Owning Customer Relationships: Glossier Case Study
The problem for most marketers today is figuring out how to cut through the noise of social media and make an actual human impact on their customers. How do you go from being just a brand vying for customer attention to a friend your customers WANT to spend time with?
This is a question many marketers have begun to ask themselves as more of their social media campaigns fail to drive any real organic growth, let alone get a good enough return on investment. These days, unless a brand is willing to spend an awful lot of time, money and effort, they simply won’t see any significant traffic or conversions from a single Tweet or photo posted to Instagram.
Why is social media getting harder to crack for most CMOs?
Much of it boils down to what overall objectives are being set for a campaign. If you’re thinking of social media as just another channel to deliver your marketing message – you’re thinking of social all wrong. And if the goal of your social campaigns is to simply get more likes, shares and comments, you’re probably going to be disappointed with the results.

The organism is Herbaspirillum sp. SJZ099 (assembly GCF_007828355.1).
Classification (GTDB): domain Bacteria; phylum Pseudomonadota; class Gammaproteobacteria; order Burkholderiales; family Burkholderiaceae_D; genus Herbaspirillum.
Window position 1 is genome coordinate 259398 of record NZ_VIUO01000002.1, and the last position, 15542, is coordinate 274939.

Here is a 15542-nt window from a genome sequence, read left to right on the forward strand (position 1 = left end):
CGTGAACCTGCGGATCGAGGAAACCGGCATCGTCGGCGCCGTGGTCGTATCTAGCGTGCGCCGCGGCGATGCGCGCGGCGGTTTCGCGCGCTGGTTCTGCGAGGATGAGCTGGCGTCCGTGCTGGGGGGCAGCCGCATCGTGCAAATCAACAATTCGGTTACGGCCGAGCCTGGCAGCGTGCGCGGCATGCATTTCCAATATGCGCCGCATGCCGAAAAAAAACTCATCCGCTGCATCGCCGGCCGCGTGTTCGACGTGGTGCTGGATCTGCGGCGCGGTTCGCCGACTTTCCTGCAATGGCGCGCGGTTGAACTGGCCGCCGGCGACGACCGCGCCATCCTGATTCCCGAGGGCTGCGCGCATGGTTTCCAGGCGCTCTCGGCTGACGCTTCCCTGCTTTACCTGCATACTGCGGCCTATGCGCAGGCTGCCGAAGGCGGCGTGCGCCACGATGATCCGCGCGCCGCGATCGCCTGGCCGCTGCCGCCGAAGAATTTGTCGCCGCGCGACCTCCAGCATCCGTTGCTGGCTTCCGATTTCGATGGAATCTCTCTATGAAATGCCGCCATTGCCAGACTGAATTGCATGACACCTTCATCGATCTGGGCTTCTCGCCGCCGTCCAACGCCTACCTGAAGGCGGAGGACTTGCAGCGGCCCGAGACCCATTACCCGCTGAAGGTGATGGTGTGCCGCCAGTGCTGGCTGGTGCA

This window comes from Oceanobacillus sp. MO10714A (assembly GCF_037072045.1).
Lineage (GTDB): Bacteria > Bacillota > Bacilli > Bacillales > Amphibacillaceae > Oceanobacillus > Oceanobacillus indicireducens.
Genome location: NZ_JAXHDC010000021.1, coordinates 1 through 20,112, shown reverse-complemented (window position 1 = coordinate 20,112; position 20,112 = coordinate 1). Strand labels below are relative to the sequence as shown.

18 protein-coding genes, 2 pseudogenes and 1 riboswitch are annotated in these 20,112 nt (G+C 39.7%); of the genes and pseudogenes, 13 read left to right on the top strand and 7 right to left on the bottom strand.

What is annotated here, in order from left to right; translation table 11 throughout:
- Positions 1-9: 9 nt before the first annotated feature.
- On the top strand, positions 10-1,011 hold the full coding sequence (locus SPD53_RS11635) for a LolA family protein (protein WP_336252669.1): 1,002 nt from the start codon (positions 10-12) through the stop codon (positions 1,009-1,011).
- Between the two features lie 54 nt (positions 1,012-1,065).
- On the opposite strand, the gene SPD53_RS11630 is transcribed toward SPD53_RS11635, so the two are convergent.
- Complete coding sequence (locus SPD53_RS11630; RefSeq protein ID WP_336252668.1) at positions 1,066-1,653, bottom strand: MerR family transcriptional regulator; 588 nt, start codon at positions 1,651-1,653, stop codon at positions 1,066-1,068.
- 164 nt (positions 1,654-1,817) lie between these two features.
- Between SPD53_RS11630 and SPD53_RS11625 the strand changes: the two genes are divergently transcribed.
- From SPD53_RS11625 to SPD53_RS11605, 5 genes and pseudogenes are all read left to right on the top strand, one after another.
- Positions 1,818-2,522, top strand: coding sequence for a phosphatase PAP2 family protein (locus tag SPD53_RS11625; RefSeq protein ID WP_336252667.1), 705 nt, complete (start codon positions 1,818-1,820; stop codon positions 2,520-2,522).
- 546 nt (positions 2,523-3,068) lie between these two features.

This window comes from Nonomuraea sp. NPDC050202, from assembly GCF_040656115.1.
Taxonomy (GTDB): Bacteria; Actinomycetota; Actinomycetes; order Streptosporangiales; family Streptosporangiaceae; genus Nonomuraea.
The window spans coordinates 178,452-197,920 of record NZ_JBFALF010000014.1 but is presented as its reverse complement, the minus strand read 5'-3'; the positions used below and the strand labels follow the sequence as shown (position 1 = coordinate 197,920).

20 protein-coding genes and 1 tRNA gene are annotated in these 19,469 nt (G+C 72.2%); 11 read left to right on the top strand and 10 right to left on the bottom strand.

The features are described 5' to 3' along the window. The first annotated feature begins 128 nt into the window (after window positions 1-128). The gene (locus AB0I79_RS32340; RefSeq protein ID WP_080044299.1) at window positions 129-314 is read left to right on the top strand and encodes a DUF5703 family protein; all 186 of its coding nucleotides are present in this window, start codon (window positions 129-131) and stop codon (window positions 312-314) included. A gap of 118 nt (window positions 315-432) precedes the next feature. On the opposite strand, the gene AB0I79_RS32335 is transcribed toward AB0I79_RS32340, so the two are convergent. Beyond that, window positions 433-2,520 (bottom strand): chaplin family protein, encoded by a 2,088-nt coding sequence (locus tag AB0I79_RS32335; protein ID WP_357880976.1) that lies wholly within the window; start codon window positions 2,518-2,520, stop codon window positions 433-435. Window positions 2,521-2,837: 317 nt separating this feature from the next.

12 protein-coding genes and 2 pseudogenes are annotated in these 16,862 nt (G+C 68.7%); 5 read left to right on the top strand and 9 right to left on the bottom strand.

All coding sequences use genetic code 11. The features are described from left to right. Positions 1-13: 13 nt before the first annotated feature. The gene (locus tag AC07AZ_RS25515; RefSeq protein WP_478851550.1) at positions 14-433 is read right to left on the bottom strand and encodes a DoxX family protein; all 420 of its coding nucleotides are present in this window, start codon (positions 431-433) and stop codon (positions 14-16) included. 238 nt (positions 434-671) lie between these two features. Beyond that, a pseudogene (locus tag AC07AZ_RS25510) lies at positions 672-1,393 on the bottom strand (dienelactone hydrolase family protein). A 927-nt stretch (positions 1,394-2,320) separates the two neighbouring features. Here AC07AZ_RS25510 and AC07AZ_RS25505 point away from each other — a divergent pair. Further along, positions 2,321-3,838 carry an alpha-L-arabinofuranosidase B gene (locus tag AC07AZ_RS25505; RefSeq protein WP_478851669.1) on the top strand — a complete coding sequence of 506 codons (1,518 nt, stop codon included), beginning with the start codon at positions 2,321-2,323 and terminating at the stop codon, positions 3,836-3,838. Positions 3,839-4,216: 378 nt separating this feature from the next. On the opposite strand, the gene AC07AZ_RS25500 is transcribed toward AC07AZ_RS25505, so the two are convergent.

It can’t be just about getting customers to like you, but rather showing your customers that you like and care about them.
Glossier is Breaking All the Rules
Glossier is a beauty company started by Emily Weiss, who turned her beauty blog into a line of products that now boasts a cult following. Though Weiss declines to share exact earnings with the public, she has disclosed that Glossier experienced 600% year-over-year growth from 2015 to 2016. What is behind this phenomenon? According to Glossier’s president and chief operating officer Henry Davis, the company doesn’t “go by the rules.”
Davis, who had been inspired by direct-to-consumer brands such as shaving subscription players Harry’s and Dollar Shave Club, was determined to figure out how to use digital for creative marketing campaigns that would engage women and ultimately change what it means to be a customer.